English, Spanish, German, Dutch
Paid by artist:

The fee for this 5 week program is 2550 euros per participant, to be paid in advance and non-refundable. Chilean and Latin American artists receive a 50% discount and they offer one grant to a BIPOC artist. They encourage applicants to consider funding options and eligibility before applying. Valley of the Possible will provide support to accepted participants seeking external funding. his support includes help with finding international funding bodies, reviewing applications and providing letters of support. However, Valley of the Possible cannot guarantee any type of funding.

The fee covers: Accommodation, local transfers to and from the airport, various workshops, lectures and research trips. There will be two group dinners and breakfasts provided per week (on average, depending on the program), tea and cofee is provided throughout your stay. The participants are responsible for all other meals for the rest of the research period. The organisers will facilitate regular trips and/or access to a shared car to buy groceries and connect to good internet in the town of Curacautín (25 minutes by car).

Artists are also responsible for international travel costs and expenses, visa cost, production
budget, individual trips, additional snacks or alcoholic beverages.

Application guidelines:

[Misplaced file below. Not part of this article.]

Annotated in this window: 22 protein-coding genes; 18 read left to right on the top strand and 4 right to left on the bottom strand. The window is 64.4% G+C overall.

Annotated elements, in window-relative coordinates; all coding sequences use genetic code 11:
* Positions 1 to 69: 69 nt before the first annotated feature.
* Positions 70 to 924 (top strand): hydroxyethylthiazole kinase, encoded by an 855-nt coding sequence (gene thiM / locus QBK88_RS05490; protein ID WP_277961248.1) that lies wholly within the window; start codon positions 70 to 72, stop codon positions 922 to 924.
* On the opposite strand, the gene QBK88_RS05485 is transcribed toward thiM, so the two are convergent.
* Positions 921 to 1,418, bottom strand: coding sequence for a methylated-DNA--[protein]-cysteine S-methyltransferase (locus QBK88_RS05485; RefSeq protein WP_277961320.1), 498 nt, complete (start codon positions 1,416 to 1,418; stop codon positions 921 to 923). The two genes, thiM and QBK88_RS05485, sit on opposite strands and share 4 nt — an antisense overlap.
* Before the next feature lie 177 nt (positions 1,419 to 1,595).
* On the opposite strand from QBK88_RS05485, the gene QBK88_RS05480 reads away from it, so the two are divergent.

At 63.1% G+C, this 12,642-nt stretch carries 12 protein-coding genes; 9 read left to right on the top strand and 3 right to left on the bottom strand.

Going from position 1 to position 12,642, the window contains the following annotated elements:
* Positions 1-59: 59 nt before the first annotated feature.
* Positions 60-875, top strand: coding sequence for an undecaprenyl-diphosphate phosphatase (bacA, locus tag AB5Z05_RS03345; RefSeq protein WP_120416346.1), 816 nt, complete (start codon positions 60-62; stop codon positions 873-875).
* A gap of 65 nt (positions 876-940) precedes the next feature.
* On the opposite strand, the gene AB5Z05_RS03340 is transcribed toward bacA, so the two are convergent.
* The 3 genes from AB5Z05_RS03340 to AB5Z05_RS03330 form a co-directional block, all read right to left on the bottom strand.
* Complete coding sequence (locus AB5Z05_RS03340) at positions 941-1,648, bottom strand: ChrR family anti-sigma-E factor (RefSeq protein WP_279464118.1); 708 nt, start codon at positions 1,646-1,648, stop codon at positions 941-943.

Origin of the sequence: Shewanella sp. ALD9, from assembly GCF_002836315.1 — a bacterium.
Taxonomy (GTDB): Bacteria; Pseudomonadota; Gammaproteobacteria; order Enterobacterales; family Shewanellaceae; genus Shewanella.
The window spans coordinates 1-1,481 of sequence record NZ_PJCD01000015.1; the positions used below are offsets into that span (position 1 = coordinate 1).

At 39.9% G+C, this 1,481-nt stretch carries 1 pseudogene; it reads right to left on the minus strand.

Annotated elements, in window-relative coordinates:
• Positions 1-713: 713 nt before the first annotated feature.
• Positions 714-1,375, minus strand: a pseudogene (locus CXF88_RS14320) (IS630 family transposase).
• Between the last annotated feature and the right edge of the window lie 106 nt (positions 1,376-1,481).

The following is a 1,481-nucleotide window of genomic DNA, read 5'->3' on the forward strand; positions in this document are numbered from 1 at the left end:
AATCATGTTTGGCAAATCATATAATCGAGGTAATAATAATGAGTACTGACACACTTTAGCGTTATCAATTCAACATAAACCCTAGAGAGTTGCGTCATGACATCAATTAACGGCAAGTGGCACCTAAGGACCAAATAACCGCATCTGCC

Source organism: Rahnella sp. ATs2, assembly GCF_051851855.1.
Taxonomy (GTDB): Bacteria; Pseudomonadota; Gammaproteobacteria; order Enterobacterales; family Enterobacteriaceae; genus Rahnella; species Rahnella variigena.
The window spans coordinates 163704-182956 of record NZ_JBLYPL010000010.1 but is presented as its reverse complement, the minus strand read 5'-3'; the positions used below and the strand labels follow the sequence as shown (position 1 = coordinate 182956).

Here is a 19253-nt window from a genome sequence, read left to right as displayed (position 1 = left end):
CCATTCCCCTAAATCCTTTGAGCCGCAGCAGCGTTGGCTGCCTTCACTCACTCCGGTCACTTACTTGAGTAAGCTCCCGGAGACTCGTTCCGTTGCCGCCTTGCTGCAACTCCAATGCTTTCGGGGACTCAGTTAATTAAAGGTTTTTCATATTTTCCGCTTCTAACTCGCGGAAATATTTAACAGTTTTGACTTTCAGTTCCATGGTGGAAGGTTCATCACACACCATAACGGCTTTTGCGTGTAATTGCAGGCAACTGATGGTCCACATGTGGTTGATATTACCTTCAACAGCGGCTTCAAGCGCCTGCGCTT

Please send a professional biography (500 words max) and a presentation of recent works or projects from the past five years (10 works/projects max). In a letter of interest, describe the ideas behind your proposed research (its themes, concerns and intentions ) in a way that helps them understand what you would like to bring to this program (500 words max). For video or sound work, please post a URL to the work or send a clip no larger than 10MB. All materials must be
submitted in English or Spanish.

Compile all documentation (biography, presentation and letter of interest) into a single PDF file of less than 10 MB and include any relevant web-links.


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Valley of the Possible

Valley of the Possible


Valley of the Possible invites all artists, scientists, activists, agriculturists, botanists, chefs and other thinkers and makers with an interest in agriculture, food systems and biodiversity for an interdisciplinary research program and residency period in the Cañon del Blanco valley, La Araucanía Andina, southern Chile.

In May 2019, their initial pilot project began to articulate all the various layers in which the valley is situated, including its historical, social, ecological, geographical and political contexts. Based on that exploration and its outcomes, they now direct the second research program to focus on the creation of regenerative and reciprocal knowledge-sharing, departing from the natural order of things and guided by local and indigenous ways of interacting with the biotic community.

Within both a global and local context characterized by huge climatic shifts and ecological catastrophe, we need to learn how to live with the earth in a way that is restorative instead of destructive, whilst at the same time creating resilient communities that are able to adapt to sudden changes. The question then arises: how do we imagine living on a worldwide scale whilst also fostering a hyperlocal connection to our community and ecosystem? Or in Bruno Latour’s words, how can we be capable of ‘attaching oneself to the soil on the one hand, becoming attached to the world on the other?’

Black Earth: cultivating biodiversity